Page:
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02 Apr 2008 06:00
The change in leadership of the ANC, the assault on the Scorpions and the energy crisis are some of the issues that, deservedly, are attracting significant attention at the start of 2008. However, there is one issue that should be attracting similar attention, yet remains a topic debated in only limited circles.
Climate change is the greatest challenge that our planet will face this century.
That the challenge is unfamiliar and its effects are not immediately apparent contribute to its displacement on the policy agenda.
While climate change is a global problem, developing countries, including South Africa, will be worst affected. Its possible consequences for our already vulnerable water resources and food security are severe.
The likelihood of increased extreme weather events, including flooding and droughts, will compound our problems. If South Africa is not able to deal with the likely effects of climate change it will almost certainly set back our efforts to eradicate poverty.
Until now much of the global debate around climate change, particularly among developed countries, has concerned climate mitigation that is, reducing emissions. The reality of these interventions is that we will be only lessening climate change, not preventing it.
Much of the warming that is locked into the system is due to emissions that have already occurred.
As countries move towards the finalisation of a post-2012 Kyoto framework, it is imperative cost-effective policies are developed that combine mitigation of global emissions, adaptation measures and sustainable development.
Adaptation refers primarily to measures that lessen the vulnerabilities that arise as a result of the negative effects of climate change.
While mitigation is mostly a global issue, adaptation is a local or regional issue and, therefore, adaptation needs will be different in different parts of the world.
Those countries or communities with the least capacity to adapt are the most vulnerable to climate change. The costs of adapting will be between $28-billion and $67-billion a year by 2030.
At present the world’s Adaptation Fund, set up using funds from a levy on Clean Development Mechanism Projects, is estimated to be worth only $36-million a year and is expected to rise to no more than $300-million a year by 2012.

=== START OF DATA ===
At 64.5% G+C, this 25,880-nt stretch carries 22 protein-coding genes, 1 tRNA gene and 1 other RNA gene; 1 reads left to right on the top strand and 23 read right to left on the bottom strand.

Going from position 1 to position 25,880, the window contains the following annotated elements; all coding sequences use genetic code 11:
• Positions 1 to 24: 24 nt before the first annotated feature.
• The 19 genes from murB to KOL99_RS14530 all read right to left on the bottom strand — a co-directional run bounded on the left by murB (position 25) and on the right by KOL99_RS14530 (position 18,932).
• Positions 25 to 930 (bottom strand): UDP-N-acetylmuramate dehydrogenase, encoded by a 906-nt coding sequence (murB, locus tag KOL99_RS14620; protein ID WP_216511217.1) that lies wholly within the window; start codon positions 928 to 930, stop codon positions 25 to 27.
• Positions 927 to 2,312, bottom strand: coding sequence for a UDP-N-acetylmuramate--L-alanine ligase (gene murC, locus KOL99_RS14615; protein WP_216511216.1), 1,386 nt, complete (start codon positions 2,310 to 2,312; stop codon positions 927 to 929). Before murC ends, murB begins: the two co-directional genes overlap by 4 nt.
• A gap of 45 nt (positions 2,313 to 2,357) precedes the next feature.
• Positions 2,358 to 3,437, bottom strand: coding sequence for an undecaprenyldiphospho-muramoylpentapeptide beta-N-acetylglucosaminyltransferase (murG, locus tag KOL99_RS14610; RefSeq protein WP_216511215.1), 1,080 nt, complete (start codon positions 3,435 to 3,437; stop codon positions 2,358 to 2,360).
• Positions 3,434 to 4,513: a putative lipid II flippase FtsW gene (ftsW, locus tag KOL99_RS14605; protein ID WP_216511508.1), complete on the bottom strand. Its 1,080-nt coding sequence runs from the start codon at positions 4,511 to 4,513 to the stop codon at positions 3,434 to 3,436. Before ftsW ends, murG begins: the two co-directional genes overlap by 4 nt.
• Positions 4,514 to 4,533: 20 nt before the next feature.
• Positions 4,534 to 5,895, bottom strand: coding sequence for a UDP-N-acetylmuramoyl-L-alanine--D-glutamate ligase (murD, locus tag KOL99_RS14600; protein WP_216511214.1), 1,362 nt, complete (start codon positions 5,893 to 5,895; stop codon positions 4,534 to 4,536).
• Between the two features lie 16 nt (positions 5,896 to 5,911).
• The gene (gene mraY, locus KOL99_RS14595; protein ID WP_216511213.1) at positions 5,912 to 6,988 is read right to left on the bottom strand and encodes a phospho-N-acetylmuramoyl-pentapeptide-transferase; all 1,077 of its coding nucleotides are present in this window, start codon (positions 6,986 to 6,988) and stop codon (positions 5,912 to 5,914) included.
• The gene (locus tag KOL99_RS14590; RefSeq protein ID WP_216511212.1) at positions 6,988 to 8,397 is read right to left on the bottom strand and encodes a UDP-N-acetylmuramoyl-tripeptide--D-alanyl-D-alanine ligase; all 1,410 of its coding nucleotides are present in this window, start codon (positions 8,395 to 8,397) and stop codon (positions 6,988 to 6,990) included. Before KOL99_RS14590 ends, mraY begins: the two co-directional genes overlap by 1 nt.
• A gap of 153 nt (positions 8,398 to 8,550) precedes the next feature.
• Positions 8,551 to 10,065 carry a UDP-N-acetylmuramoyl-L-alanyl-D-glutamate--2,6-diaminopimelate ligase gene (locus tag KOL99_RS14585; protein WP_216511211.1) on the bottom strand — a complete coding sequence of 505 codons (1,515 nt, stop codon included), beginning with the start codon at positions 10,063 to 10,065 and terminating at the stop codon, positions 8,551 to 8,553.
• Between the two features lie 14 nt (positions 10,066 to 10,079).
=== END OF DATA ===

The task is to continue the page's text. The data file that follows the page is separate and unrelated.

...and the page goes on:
As a result, there is a significant funding gap, as the Adaptation Fund in its current manifestation will contribute only 1% of the funds required to help the world adapt to the climate change that is already likely to happen.
The difficult reality for politicians from the developed world, which is responsible for the majority of human-induced climate change, is that they are going to need to contribute significant resources to adaptation measures in the post-2012 climate framework.
Further, any additional resources should not be allocated at the expense of current development aid.
Most of the legislators who are members of the G8+5 Climate Dialogue recommend that developed countries commit to compulsory financial payments to the Adaptation Fund, based on their respective abilities to pay.
Levies on carbon trading, a market which is likely to increase significantly in years to come, is another option.
Climate insurance is a further mechanism that will require significant research as an adaptation measure. Only about 4% of weather-related losses are covered in low-income countries. Barriers to increased insurance include cost and the lack of appropriate insurance-related products.
The recommendations by the G8+5 Climate Dialogue for the stimulation of insurance as a tool of adaptation include support for pilot projects at local, national and regional levels that make affordable insurance available to vulnerable governments and individuals, as well as improved information sharing and collection of weather data, climate predictive capacity and economic modeling data.
Further, insurance needs not only offset risk, it can also be used to reinforce adaptation responses, such as crop diversification and building in safer locations.
Much more emphasis needs to be placed on adaptation measures in the period going forward.
Besides the importance of adaptation as a means to sustain and, where possible, improve livelihoods, it is likely that no agreement on a post-2012 climate framework will be politically feasible if adaptation measures are not treated with the same importance as mitigation measures.
Gareth Morgan is an MP, DA spokesperson on environmental affairs and member of the G8+5 Climate Dialogue
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